Exemplifying the point, recent decisions illustrate that SEP jurisprudence is developing rapidly in Germany, the U.S., the U.K., and China. Since Glory Days was written, this SEP jurisprudence clearly places the burden of a validity challenge on the implementer—where it should be per current law. See Bundesgerichtshof, [BGH] [Federal Court of Justice], May 5, 2020, KZR 36/17. Suggestions otherwise are merely attempts to provide implementers a reason to not engage in licensing discussions, and should be rejected by the market.

Authors’ Proposed Essentiality Screening Method Eliminates Efficiency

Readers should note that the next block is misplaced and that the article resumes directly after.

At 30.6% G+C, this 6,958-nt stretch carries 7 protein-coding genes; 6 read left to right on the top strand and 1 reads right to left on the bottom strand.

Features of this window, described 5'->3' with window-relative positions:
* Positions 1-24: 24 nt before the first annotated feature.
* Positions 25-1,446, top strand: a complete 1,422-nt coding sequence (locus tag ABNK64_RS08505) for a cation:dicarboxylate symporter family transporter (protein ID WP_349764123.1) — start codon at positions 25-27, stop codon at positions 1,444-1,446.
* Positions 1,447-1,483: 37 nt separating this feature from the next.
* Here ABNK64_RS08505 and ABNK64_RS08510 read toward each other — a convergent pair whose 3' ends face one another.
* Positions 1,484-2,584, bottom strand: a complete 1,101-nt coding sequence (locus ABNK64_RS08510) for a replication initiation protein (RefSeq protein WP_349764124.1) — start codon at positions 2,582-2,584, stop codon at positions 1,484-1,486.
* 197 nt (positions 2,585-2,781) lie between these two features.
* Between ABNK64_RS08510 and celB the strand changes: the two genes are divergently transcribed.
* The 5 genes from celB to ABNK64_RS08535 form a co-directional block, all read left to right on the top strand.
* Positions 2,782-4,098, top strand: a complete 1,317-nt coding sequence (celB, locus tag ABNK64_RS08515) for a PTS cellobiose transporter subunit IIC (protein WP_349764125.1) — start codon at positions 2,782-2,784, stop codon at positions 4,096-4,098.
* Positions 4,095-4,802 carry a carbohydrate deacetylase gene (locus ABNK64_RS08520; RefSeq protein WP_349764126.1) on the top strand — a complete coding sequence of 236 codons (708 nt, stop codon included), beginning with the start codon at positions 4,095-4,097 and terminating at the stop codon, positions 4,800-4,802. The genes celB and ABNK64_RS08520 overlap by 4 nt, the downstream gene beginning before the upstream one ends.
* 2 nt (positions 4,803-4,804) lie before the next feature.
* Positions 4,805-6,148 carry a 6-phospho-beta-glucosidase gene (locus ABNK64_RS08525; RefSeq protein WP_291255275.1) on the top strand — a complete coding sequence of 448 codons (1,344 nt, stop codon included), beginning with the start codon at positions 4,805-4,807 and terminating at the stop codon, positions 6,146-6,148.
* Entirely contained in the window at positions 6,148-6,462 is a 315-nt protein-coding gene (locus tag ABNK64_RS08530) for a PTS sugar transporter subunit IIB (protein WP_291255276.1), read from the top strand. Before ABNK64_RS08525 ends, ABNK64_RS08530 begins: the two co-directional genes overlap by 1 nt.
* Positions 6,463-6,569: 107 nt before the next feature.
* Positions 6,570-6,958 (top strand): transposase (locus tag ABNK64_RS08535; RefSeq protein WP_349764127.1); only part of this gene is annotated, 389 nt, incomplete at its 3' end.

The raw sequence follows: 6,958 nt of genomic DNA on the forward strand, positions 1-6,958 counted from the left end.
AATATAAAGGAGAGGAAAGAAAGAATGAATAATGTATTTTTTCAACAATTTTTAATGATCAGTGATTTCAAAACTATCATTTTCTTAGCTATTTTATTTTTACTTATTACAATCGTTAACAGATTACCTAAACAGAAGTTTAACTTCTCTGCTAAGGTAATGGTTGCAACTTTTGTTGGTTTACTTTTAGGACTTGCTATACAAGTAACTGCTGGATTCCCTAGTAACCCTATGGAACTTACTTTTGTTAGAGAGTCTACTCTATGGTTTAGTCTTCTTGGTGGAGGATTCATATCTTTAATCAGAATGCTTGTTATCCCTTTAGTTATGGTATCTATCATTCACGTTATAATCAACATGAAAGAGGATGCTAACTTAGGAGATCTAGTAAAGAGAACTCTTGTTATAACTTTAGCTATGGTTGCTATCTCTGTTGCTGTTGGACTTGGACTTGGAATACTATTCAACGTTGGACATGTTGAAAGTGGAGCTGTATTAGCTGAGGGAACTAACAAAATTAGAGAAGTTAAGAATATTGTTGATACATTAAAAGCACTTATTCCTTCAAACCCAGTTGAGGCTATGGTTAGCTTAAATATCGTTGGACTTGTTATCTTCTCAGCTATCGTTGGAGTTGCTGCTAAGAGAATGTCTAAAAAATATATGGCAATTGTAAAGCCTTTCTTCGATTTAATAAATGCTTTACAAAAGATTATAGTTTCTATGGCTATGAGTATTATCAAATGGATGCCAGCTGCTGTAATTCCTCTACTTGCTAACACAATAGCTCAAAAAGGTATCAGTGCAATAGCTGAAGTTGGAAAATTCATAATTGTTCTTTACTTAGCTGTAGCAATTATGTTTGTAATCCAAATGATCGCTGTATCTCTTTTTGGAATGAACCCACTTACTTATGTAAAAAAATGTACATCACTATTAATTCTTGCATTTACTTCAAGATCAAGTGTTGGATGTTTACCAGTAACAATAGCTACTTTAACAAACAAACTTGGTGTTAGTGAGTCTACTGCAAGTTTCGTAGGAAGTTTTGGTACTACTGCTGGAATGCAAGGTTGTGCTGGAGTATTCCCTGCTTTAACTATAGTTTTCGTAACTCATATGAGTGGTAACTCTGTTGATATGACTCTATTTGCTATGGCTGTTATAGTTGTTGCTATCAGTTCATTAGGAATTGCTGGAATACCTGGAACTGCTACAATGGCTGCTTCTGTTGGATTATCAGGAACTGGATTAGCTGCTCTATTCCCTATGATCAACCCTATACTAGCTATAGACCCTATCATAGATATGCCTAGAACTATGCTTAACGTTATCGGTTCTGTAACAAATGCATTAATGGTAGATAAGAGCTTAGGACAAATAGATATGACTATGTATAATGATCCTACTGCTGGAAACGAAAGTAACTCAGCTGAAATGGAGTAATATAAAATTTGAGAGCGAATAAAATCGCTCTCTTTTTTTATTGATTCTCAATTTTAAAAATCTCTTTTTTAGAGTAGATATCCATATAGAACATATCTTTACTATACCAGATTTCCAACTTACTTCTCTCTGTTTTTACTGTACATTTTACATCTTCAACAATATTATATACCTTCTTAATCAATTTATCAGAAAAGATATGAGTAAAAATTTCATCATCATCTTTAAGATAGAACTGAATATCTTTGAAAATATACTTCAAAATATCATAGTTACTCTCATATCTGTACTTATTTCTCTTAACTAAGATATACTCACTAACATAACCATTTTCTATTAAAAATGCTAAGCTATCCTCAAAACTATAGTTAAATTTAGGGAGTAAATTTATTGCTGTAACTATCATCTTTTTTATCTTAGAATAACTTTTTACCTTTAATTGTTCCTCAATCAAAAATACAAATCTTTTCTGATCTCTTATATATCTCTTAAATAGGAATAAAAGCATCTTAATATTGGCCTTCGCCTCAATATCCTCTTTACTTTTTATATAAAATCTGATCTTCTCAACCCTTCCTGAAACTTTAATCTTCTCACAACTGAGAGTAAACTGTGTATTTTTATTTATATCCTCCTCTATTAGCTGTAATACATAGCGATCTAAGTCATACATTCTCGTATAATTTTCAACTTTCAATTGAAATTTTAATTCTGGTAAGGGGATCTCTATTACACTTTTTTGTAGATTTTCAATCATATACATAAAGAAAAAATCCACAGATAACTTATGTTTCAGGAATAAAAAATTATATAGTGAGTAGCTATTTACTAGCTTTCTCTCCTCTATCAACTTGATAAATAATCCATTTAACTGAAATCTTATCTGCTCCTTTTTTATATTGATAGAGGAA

The authors suggest that “the screening methods put into place by many pools do not appear to be effective[]” and “. . . the vast majority of SEPs that have been tested in court have been found to be either non-essential or invalid.”  Id. The mistake the authors make is in their own statement: they demand that pools perform litigation grade checks on essentiality, to be paid for by the pool, rather than checks of a reasonable scope that is sufficient to initiate good faith licensing discussions from willing parties. To that point, the authors’ suggestion would destroy the central purpose of pools (and patent licensing generally): improved efficiency and the avoidance of litigation costs. Rather than avoid these costs, the authors want only the pool to bear them.